CIS After School Coordinator Phillip Hegwood initiated the letter writing project as a way for students to let their voices be heard, advocating in a constructive manner for something they feel passionate about: the importance of extending their learning day through after school supports and experiential learning. As the letters from officials start trickling in, he’s expanding on the writing project by asking students to reflect on the experience of writing the letters as well as discussing the responses they receive.

Students proudly holding responses from several of their elected officials.

Associate Director of Site Services Michael Harrison points out that this project “is not only a creative approach to strengthening literacy skills but it boosts confidence. Learning to communicate with someone who can effect change builds confidence.” That, he says, is a “powerful lesson. It’s something our young people can carry into other aspects of their lives.”

Just what did Kayla, Izaiah, Zi’arra, Jesus, Whysper, Jazmin, Cruz, Renell, Tarqes, Grace, Lisandra, Taisia, Jasmine, Tiana, Navia, KaVon, Aniyah, Walter, Devin, Arielle, Akeelah, and Yousef want their elected officials to know about the importance of the CIS After School program? Here, in their own words pulled from their letters…

Students explain that after school provides a safe place to learn and grow.

“After school program is very important. That is because lots of kids don’t have a safe space to go after school, or a quiet workplace. After school provides that. It is from 2:20-5:30 p.m. here at Maple Street Magnet School for the Arts…”

“Do you know about the after school program? The after school program is a class where you can do your job, have great teachers and students, a class that you can share and help people, and the after school program expects you to be a good person and no one will forget an after school program.”

“After school program is a great way for students to work on homework, to achieve better grades in school so we can go on to 7th grade…”

“The after school program provides a nice environment for us to meet new friends. After school program is a nice way to teach us how to do productive things together, and it teaches leadership skills. It also teaches housekeeping, and everyday useful skills for students.”

“They care for us and they watch over us and they keep us safe.”

Students share the benefits to their own growth.

“It made me a better person because we have art and it shows my talents/artistic abilities. After school gives me a lot of confidence in school.”

“…after school program helped me get smarter and improve my grades and study.”

“…[it] helped me with my homework and any problems I had at school at home (really any problems I had).”

“It helps me improve my grade in ELA (English Language Arts). I had a C- and since they have a big homework system I got a B+.”

“In after school I can talk to someone when I am mad or sad.”

“…and helps us talk to students if we’re too shy to talk. It even makes us feel at home.”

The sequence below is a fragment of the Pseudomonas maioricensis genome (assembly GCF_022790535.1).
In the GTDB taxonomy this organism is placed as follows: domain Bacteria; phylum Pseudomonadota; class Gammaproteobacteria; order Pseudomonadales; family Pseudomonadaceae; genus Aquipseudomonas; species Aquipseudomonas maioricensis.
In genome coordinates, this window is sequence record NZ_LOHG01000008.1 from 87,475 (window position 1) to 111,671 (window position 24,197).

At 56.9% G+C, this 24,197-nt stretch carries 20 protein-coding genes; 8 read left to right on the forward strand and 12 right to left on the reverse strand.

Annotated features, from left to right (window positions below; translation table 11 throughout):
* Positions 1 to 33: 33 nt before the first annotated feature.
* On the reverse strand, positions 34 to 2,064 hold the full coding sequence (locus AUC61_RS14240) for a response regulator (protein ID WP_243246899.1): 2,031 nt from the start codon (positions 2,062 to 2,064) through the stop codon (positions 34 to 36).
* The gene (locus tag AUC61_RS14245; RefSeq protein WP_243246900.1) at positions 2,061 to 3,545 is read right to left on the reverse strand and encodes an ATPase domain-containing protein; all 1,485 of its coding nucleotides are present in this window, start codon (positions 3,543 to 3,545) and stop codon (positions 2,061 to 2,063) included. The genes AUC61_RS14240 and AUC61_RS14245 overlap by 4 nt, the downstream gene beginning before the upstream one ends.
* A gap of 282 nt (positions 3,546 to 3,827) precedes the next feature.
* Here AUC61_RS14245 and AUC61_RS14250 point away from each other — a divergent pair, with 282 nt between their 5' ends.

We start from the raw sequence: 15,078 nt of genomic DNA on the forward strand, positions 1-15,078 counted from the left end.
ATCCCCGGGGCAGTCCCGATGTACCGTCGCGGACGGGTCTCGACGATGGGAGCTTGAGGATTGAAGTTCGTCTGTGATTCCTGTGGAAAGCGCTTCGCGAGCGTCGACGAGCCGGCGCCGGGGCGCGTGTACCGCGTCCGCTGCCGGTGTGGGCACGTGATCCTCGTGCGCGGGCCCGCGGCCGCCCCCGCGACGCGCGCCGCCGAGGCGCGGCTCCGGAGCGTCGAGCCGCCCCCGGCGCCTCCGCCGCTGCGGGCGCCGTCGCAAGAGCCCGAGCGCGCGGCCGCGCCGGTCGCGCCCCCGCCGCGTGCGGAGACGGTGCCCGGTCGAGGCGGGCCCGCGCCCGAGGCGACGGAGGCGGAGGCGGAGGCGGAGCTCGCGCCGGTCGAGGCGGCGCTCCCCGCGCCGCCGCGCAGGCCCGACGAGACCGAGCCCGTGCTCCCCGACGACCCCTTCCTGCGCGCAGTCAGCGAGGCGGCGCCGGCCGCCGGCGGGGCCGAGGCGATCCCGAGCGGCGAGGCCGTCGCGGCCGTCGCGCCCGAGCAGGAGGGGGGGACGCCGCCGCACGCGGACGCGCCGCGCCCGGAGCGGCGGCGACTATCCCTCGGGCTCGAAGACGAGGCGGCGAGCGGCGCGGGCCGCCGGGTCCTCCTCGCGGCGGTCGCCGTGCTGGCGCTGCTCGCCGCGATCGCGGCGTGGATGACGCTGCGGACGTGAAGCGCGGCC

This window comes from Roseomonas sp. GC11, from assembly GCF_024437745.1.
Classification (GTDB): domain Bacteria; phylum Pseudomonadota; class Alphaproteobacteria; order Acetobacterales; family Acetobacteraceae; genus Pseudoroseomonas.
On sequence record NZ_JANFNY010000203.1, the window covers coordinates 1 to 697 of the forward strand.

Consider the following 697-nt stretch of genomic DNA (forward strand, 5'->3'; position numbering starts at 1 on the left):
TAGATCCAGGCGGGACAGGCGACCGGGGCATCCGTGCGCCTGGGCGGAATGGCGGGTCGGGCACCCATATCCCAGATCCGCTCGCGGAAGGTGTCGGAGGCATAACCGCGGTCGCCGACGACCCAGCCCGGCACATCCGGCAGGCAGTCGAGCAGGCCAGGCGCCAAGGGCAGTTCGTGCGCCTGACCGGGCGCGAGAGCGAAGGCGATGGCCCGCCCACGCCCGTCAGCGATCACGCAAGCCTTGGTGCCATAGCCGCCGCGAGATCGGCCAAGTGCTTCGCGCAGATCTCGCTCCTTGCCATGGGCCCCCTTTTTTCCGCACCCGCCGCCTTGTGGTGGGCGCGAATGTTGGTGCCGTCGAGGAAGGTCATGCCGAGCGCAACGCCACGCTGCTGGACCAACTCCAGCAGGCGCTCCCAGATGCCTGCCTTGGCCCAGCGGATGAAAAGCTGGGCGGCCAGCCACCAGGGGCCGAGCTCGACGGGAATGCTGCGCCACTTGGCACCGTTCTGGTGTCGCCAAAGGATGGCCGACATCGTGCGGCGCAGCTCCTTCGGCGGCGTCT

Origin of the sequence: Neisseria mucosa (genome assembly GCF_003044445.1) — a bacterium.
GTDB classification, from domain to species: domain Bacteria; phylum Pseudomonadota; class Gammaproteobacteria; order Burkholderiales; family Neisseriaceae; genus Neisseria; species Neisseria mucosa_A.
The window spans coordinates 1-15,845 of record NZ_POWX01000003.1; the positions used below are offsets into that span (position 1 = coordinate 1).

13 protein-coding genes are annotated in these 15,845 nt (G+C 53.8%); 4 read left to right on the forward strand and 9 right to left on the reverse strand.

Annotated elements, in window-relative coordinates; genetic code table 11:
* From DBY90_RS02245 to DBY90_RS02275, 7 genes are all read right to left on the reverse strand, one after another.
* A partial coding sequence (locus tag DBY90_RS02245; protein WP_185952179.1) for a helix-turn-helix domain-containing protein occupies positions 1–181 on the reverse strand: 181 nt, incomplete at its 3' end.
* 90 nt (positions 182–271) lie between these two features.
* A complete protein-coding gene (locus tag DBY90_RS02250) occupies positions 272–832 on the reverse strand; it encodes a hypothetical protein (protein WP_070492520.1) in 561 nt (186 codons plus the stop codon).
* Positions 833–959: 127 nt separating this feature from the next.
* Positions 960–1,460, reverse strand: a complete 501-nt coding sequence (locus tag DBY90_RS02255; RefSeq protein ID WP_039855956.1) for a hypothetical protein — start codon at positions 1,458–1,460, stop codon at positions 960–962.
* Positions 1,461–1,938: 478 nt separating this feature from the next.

“It helps me focus throughout school, that’s why I love after school. They taught me that it’s okay to get stuff wrong in class. So now when the teacher calls on me in class I answer it with confidence even if I just guess. After school gives me every possibility and every chance.”

Students express appreciation for the CIS staff, partners, and volunteers.

“The coaches help us so much with our homework.”

“…they even teach us other languages!”

“…I can talk to someone when I am mad or sad.”

Students state facts about the benefits of being involved in CIS after school programs.

“…it helps students stay out of the streets and gangs. Research shows more than 70% of kids drop out due to drugs or early pregnancies.”

Students care about the younger students who are coming after them.

“Also I think it will help other kids who want or are going to be in program someday.”

“Please don’t let it end so that the new sixth graders next year will have the same opportunities as us.”

Students express themselves in honest and straight forward ways.

“Honestly, if I never went to the after school program I would just be at home playing video games and watching TV all day. I probably would not like my mom as much because she does not understand how to help me with my homework and we would fight about it. The after school program gives me an opportunity to eat dinner because there are nights where we don’t have any food in our house. We get free transportation so I can also play sports. My mom gets some sleep so she can go to work at night, and that helps the economy.”

“I will be honest, I don’t know who you are but I know you are African American and it makes me happy that there is a black person in power to help make decisions, so please fund after school programs.”

Students urge their officials to continue funding after school programming.

“So I hope you think about this…”

“I hope you can see how important it is to have after school.”

“Students will be happy and we will all remember you did the right thing.”

“So can you try to help us?”

PS. Students pepper their letters with P.S.’s.

P.S. Please don’t get rid of after school programs.

[To Mayor Hopewell] “P.S. I saw you at the chili cook out.”

“P.S. We <3 After School!!!”

[Note: <3 = love]

CIS After School serves students in 15 after school sites—11 elementary and 4 middle school sites. CIS After School is available in the Kalamazoo Public Schools thanks to the support of federal dollars awarded through the Michigan Department of Education, 21st Century Community Learning Centers.